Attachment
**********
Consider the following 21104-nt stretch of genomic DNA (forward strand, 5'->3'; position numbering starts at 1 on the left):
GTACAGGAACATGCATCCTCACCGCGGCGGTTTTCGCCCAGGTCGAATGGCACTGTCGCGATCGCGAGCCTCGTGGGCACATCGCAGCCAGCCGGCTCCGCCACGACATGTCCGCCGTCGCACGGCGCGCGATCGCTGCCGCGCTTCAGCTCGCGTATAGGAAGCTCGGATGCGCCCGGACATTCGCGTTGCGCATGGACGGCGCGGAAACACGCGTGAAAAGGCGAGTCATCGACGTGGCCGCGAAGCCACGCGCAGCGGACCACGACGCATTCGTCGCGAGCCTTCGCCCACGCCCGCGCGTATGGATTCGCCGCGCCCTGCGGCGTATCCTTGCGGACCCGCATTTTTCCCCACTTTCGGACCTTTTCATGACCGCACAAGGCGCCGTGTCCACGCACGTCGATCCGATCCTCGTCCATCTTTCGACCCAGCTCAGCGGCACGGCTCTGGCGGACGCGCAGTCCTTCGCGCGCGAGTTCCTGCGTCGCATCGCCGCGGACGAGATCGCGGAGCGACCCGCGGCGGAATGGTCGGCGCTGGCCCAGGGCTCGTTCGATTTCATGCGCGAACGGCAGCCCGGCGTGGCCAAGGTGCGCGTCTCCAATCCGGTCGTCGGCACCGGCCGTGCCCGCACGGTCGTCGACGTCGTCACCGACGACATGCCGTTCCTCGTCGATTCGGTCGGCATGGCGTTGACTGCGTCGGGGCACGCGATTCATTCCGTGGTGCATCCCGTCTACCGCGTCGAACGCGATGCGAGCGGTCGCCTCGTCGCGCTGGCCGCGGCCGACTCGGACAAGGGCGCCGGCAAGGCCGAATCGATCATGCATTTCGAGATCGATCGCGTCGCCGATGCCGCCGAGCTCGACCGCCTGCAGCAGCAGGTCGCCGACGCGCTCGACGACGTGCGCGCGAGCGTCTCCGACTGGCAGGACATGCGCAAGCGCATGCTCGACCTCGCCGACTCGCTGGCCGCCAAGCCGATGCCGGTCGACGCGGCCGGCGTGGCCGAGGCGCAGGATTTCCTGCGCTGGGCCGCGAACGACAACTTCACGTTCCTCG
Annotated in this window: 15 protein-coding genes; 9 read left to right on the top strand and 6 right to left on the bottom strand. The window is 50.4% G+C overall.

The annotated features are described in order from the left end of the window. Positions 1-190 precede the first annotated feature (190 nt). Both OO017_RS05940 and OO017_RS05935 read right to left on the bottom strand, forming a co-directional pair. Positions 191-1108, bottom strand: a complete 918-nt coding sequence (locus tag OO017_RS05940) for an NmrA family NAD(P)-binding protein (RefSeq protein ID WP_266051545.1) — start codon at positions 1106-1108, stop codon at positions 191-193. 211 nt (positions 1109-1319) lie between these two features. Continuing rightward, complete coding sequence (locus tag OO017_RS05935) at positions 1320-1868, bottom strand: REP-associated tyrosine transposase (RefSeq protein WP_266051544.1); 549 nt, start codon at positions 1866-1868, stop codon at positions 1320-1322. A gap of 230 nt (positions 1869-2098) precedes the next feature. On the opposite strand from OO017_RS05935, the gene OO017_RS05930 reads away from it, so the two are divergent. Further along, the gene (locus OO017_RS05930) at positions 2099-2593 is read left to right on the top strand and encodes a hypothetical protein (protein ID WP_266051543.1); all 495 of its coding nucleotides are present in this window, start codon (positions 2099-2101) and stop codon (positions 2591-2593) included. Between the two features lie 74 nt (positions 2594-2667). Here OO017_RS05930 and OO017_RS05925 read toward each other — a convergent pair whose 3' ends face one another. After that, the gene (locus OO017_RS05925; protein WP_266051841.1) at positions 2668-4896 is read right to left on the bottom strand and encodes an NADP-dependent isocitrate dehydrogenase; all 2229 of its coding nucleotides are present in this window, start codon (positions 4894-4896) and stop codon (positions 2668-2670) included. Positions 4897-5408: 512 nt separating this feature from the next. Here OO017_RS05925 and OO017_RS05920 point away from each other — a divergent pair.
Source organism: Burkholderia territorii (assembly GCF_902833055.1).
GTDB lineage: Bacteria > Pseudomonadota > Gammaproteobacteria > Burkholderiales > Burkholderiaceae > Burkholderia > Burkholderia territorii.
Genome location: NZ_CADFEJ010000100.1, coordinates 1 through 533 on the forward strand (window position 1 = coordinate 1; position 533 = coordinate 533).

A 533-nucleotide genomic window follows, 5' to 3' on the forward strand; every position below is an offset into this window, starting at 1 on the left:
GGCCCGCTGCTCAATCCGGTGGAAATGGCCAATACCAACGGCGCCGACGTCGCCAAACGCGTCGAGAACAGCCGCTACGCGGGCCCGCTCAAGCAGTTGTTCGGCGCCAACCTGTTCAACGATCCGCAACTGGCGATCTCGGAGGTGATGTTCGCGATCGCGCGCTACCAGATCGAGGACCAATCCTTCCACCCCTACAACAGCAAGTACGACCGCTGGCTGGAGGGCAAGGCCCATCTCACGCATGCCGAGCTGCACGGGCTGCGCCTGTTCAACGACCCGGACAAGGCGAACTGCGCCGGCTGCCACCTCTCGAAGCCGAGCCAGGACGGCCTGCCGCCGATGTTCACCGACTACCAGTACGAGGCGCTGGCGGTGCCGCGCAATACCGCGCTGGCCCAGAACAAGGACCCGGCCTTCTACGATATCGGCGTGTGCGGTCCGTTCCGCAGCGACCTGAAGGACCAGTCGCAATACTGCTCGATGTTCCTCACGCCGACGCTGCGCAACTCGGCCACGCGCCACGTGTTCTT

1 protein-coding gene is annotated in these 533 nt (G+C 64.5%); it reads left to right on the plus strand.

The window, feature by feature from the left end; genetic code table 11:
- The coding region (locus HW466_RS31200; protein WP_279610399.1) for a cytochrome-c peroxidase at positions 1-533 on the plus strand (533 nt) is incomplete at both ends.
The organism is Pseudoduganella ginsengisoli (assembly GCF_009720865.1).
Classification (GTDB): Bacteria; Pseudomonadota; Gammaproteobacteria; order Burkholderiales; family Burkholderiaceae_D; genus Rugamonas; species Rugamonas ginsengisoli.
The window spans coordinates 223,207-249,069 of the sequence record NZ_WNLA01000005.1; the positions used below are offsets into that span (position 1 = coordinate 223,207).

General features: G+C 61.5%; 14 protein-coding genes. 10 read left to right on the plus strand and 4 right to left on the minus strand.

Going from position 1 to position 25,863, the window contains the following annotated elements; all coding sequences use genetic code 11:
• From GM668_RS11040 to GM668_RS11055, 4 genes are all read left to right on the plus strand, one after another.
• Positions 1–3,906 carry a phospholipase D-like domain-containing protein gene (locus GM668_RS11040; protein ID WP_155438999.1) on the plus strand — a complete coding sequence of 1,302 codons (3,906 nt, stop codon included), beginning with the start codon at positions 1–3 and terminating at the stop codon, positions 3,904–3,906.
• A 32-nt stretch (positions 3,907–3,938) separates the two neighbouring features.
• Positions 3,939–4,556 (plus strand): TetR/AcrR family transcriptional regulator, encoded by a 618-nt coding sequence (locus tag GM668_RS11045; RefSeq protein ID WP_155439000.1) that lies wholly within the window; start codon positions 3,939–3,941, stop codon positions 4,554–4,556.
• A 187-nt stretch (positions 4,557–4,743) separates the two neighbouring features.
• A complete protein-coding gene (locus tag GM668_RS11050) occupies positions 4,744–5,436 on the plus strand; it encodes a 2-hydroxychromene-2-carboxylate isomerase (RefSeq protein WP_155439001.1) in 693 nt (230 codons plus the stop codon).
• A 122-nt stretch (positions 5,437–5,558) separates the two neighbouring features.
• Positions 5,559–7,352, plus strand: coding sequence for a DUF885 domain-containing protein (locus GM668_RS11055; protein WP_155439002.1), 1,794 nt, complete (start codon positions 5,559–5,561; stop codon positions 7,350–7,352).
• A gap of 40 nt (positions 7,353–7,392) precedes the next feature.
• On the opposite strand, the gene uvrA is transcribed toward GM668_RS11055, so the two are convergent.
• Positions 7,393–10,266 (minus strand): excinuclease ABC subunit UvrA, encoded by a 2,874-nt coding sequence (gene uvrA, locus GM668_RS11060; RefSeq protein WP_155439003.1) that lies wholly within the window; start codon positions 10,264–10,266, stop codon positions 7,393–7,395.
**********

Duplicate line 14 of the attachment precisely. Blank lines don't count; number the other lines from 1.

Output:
Classification (GTDB): Bacteria; Pseudomonadota; Gammaproteobacteria; order Burkholderiales; family Burkholderiaceae_D; genus Rugamonas; species Rugamonas ginsengisoli.